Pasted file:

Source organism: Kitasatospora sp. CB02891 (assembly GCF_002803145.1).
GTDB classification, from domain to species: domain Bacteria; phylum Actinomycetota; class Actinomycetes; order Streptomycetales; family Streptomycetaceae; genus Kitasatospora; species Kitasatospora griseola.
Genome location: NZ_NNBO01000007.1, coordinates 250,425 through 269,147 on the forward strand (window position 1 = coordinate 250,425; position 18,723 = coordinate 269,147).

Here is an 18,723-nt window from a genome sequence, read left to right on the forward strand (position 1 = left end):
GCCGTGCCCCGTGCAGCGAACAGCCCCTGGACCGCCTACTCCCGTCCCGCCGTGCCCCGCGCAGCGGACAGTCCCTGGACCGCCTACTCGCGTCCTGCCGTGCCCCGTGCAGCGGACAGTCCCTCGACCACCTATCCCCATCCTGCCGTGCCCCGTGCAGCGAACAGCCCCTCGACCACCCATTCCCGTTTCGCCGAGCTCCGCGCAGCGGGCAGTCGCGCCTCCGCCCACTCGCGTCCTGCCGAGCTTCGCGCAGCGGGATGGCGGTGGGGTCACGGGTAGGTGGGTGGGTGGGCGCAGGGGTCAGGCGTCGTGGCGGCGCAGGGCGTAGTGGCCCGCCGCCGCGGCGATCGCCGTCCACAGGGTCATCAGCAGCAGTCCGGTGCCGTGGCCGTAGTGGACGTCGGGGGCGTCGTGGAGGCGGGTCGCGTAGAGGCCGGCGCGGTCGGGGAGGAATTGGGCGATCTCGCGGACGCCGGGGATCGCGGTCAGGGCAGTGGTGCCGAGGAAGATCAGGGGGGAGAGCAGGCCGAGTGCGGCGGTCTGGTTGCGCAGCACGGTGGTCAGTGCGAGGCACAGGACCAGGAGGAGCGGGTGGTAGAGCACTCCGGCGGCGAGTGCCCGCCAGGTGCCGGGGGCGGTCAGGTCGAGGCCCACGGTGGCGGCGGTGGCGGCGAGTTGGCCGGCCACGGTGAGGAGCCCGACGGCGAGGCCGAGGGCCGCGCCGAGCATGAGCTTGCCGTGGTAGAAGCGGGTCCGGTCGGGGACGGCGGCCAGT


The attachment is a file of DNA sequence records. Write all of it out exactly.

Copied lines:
Source organism: Kitasatospora sp. CB02891 (assembly GCF_002803145.1).
GTDB classification, from domain to species: domain Bacteria; phylum Actinomycetota; class Actinomycetes; order Streptomycetales; family Streptomycetaceae; genus Kitasatospora; species Kitasatospora griseola.
Genome location: NZ_NNBO01000007.1, coordinates 250,425 through 269,147 on the forward strand (window position 1 = coordinate 250,425; position 18,723 = coordinate 269,147).

Here is an 18,723-nt window from a genome sequence, read left to right on the forward strand (position 1 = left end):
GCCGTGCCCCGTGCAGCGAACAGCCCCTGGACCGCCTACTCCCGTCCCGCCGTGCCCCGCGCAGCGGACAGTCCCTGGACCGCCTACTCGCGTCCTGCCGTGCCCCGTGCAGCGGACAGTCCCTCGACCACCTATCCCCATCCTGCCGTGCCCCGTGCAGCGAACAGCCCCTCGACCACCCATTCCCGTTTCGCCGAGCTCCGCGCAGCGGGCAGTCGCGCCTCCGCCCACTCGCGTCCTGCCGAGCTTCGCGCAGCGGGATGGCGGTGGGGTCACGGGTAGGTGGGTGGGTGGGCGCAGGGGTCAGGCGTCGTGGCGGCGCAGGGCGTAGTGGCCCGCCGCCGCGGCGATCGCCGTCCACAGGGTCATCAGCAGCAGTCCGGTGCCGTGGCCGTAGTGGACGTCGGGGGCGTCGTGGAGGCGGGTCGCGTAGAGGCCGGCGCGGTCGGGGAGGAATTGGGCGATCTCGCGGACGCCGGGGATCGCGGTCAGGGCAGTGGTGCCGAGGAAGATCAGGGGGGAGAGCAGGCCGAGTGCGGCGGTCTGGTTGCGCAGCACGGTGGTCAGTGCGAGGCACAGGACCAGGAGGAGCGGGTGGTAGAGCACTCCGGCGGCGAGTGCCCGCCAGGTGCCGGGGGCGGTCAGGTCGAGGCCCACGGTGGCGGCGGTGGCGGCGAGTTGGCCGGCCACGGTGAGGAGCCCGACGGCGAGGCCGAGGGCCGCGCCGAGCATGAGCTTGCCGTGGTAGAAGCGGGTCCGGTCGGGGACGGCGGCCAGT